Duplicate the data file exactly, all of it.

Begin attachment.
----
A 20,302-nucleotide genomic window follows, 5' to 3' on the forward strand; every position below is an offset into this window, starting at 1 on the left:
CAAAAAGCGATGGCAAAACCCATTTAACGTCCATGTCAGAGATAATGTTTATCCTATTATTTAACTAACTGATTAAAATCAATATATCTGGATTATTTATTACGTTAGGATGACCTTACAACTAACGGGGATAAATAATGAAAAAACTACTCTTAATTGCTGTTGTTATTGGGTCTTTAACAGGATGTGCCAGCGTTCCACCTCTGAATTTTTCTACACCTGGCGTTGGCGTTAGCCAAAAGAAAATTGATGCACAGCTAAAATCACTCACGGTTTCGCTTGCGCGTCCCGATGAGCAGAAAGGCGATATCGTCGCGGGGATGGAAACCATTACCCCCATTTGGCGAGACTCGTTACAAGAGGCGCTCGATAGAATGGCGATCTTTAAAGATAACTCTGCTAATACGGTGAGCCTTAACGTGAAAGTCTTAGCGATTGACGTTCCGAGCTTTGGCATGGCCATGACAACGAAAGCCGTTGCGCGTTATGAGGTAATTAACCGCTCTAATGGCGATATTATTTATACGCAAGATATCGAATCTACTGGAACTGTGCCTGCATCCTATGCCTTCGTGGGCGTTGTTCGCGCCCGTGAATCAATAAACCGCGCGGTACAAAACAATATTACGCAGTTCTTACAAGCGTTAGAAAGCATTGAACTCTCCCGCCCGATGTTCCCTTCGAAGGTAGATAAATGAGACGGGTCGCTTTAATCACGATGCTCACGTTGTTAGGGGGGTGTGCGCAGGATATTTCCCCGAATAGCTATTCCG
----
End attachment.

A 20,302-nucleotide genomic window follows, 5' to 3' on the forward strand; every position below is an offset into this window, starting at 1 on the left:
CAAAAAGCGATGGCAAAACCCATTTAACGTCCATGTCAGAGATAATGTTTATCCTATTATTTAACTAACTGATTAAAATCAATATATCTGGATTATTTATTACGTTAGGATGACCTTACAACTAACGGGGATAAATAATGAAAAAACTACTCTTAATTGCTGTTGTTATTGGGTCTTTAACAGGATGTGCCAGCGTTCCACCTCTGAATTTTTCTACACCTGGCGTTGGCGTTAGCCAAAAGAAAATTGATGCACAGCTAAAATCACTCACGGTTTCGCTTGCGCGTCCCGATGAGCAGAAAGGCGATATCGTCGCGGGGATGGAAACCATTACCCCCATTTGGCGAGACTCGTTACAAGAGGCGCTCGATAGAATGGCGATCTTTAAAGATAACTCTGCTAATACGGTGAGCCTTAACGTGAAAGTCTTAGCGATTGACGTTCCGAGCTTTGGCATGGCCATGACAACGAAAGCCGTTGCGCGTTATGAGGTAATTAACCGCTCTAATGGCGATATTATTTATACGCAAGATATCGAATCTACTGGAACTGTGCCTGCATCCTATGCCTTCGTGGGCGTTGTTCGCGCCCGTGAATCAATAAACCGCGCGGTACAAAACAATATTACGCAGTTCTTACAAGCGTTAGAAAGCATTGAACTCTCCCGCCCGATGTTCCCTTCGAAGGTAGATAAATGAGACGGGTCGCTTTAATCACGATGCTCACGTTGTTAGGGGGGTGTGCGCAGGATATTTCCCCGAATAGCTATTCCG